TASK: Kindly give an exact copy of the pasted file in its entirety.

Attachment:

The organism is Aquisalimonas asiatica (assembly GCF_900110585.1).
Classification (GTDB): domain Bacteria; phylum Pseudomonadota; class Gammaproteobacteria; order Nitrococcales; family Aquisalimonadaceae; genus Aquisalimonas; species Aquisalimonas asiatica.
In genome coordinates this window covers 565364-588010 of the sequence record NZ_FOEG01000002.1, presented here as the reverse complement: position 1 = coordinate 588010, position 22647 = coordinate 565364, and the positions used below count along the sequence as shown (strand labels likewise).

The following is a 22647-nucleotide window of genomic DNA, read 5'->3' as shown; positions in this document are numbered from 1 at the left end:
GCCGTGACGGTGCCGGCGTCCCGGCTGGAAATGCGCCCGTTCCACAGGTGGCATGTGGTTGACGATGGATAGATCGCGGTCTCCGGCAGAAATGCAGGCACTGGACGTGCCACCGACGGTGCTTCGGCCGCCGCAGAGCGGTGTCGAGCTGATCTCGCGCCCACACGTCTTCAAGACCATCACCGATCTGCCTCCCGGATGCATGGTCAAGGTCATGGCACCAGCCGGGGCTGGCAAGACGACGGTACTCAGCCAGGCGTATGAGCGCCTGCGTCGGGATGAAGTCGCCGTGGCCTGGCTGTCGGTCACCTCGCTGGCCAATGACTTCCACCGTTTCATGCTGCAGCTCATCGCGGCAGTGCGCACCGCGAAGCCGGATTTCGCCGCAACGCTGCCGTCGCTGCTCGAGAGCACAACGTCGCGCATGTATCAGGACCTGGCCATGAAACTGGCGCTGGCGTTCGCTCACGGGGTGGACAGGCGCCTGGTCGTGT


The organism is Aquisalimonas asiatica (assembly GCF_900110585.1).
Classification (GTDB): domain Bacteria; phylum Pseudomonadota; class Gammaproteobacteria; order Nitrococcales; family Aquisalimonadaceae; genus Aquisalimonas; species Aquisalimonas asiatica.
In genome coordinates this window covers 565364-588010 of the sequence record NZ_FOEG01000002.1, presented here as the reverse complement: position 1 = coordinate 588010, position 22647 = coordinate 565364, and the positions used below count along the sequence as shown (strand labels likewise).

The following is a 22647-nucleotide window of genomic DNA, read 5'->3' as shown; positions in this document are numbered from 1 at the left end:
GCCGTGACGGTGCCGGCGTCCCGGCTGGAAATGCGCCCGTTCCACAGGTGGCATGTGGTTGACGATGGATAGATCGCGGTCTCCGGCAGAAATGCAGGCACTGGACGTGCCACCGACGGTGCTTCGGCCGCCGCAGAGCGGTGTCGAGCTGATCTCGCGCCCACACGTCTTCAAGACCATCACCGATCTGCCTCCCGGATGCATGGTCAAGGTCATGGCACCAGCCGGGGCTGGCAAGACGACGGTACTCAGCCAGGCGTATGAGCGCCTGCGTCGGGATGAAGTCGCCGTGGCCTGGCTGTCGGTCACCTCGCTGGCCAATGACTTCCACCGTTTCATGCTGCAGCTCATCGCGGCAGTGCGCACCGCGAAGCCGGATTTCGCCGCAACGCTGCCGTCGCTGCTCGAGAGCACAACGTCGCGCATGTATCAGGACCTGGCCATGAAACTGGCGCTGGCGTTCGCTCACGGGGTGGACAGGCGCCTGGTCGTGT